Sunday, September 08, 2013

Where the Warming Went

Detecting global warming by looking only at surface temperature is like checking a flu patient's fever by sticking a thermometer under his nose instead of in his mouth.

That's the message of this excellent Peter Sinclair video, via the Yale Forum on Climate Change and the Media.

Josh Willis calls the ocean “our most accurate thermometer for measuring climate change.” [And bless him for saying, at another point, "the data is" rather than "the data are" -- a mistake I make all the time.]

Sometimes you see scoffers say something like "Where was all this talk about ocean heating before the pause?" And it's probably true that until this particular hiatus, everone was too dependent on the surface record. (In fact, I quoted Kevin Trenberth saying that in my own YFCCM article in May.)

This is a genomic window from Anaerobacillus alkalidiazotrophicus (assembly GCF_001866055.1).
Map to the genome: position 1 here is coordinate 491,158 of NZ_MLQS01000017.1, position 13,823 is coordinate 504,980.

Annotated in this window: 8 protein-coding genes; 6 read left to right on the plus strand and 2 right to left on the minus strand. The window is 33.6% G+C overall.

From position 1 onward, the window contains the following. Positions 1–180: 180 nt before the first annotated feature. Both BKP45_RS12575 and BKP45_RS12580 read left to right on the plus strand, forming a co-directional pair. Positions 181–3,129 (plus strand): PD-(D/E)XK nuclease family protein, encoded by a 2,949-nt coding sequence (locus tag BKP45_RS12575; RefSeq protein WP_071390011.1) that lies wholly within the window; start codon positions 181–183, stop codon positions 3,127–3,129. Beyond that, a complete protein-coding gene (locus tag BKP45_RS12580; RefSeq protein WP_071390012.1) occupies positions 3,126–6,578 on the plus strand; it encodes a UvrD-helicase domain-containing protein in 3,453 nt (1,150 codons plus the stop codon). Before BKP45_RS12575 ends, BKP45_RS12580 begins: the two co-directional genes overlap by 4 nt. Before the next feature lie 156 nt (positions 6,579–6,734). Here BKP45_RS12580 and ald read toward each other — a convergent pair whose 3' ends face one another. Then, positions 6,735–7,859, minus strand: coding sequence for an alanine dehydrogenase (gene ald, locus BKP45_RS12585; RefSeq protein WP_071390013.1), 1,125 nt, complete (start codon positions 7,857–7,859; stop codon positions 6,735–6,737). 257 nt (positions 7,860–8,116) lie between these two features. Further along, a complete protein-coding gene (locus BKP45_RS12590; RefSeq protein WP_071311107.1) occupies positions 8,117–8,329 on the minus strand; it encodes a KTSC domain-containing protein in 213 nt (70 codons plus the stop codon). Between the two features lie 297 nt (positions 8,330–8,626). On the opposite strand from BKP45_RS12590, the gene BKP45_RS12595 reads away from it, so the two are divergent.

But this is how science always works -- it explains what it can with what it has, and when new results come in that it cannot explain, it looks around and figures out why, and adds that knowledge to its arsenal (or works to develop a new theory that explains the new facts together with the old ones.) Here climate science is working exactly as science does -- it's found the new explanation, which is completely consistent with the existing explanation -- the enhanced greenhouse effect. Understanding grows.

By the way, remember all that scoffer talk from a few years ago about the quality of the surface record, that it couldn't be trusted and that the conclusion of warming based on it wasn't reliable? Funny how all that has gone away for now, isn't it? Now the data seems seem just fine to conclude there is a hiatus. Who know error bars could only point upward?

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